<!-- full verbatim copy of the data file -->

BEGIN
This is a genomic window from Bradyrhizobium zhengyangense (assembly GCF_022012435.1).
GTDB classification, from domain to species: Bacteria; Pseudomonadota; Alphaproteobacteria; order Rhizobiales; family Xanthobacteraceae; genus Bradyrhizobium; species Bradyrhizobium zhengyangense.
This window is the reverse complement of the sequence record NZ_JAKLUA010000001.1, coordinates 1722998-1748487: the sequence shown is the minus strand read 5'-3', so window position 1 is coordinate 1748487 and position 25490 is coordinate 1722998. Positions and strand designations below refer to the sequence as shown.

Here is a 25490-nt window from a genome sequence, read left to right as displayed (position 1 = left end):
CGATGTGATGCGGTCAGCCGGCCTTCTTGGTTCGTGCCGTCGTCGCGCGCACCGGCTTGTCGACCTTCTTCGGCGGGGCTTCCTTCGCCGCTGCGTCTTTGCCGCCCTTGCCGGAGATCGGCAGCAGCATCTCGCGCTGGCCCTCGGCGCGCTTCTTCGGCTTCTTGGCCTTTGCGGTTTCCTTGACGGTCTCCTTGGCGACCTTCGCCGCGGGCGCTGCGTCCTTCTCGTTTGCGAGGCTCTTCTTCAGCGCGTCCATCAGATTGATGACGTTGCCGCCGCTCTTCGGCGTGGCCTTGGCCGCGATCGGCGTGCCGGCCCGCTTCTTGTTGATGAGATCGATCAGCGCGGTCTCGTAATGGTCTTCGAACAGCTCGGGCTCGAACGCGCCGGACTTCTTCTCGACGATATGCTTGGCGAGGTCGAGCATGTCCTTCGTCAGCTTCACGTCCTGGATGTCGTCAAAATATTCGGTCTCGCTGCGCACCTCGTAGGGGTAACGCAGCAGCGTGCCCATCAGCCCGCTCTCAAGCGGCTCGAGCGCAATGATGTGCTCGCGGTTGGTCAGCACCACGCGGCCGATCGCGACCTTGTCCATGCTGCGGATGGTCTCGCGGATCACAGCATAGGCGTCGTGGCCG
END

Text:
This is a genomic window from Bradyrhizobium zhengyangense (assembly GCF_022012435.1).
GTDB classification, from domain to species: Bacteria; Pseudomonadota; Alphaproteobacteria; order Rhizobiales; family Xanthobacteraceae; genus Bradyrhizobium; species Bradyrhizobium zhengyangense.
This window is the reverse complement of the sequence record NZ_JAKLUA010000001.1, coordinates 1722998-1748487: the sequence shown is the minus strand read 5'-3', so window position 1 is coordinate 1748487 and position 25490 is coordinate 1722998. Positions and strand designations below refer to the sequence as shown.

Here is a 25490-nt window from a genome sequence, read left to right as displayed (position 1 = left end):
CGATGTGATGCGGTCAGCCGGCCTTCTTGGTTCGTGCCGTCGTCGCGCGCACCGGCTTGTCGACCTTCTTCGGCGGGGCTTCCTTCGCCGCTGCGTCTTTGCCGCCCTTGCCGGAGATCGGCAGCAGCATCTCGCGCTGGCCCTCGGCGCGCTTCTTCGGCTTCTTGGCCTTTGCGGTTTCCTTGACGGTCTCCTTGGCGACCTTCGCCGCGGGCGCTGCGTCCTTCTCGTTTGCGAGGCTCTTCTTCAGCGCGTCCATCAGATTGATGACGTTGCCGCCGCTCTTCGGCGTGGCCTTGGCCGCGATCGGCGTGCCGGCCCGCTTCTTGTTGATGAGATCGATCAGCGCGGTCTCGTAATGGTCTTCGAACAGCTCGGGCTCGAACGCGCCGGACTTCTTCTCGACGATATGCTTGGCGAGGTCGAGCATGTCCTTCGTCAGCTTCACGTCCTGGATGTCGTCAAAATATTCGGTCTCGCTGCGCACCTCGTAGGGGTAACGCAGCAGCGTGCCCATCAGCCCGCTCTCAAGCGGCTCGAGCGCAATGATGTGCTCGCGGTTGGTCAGCACCACGCGGCCGATCGCGACCTTGTCCATGCTGCGGATGGTCTCGCGGATCACAGCATAGGCGTCGTGGCCG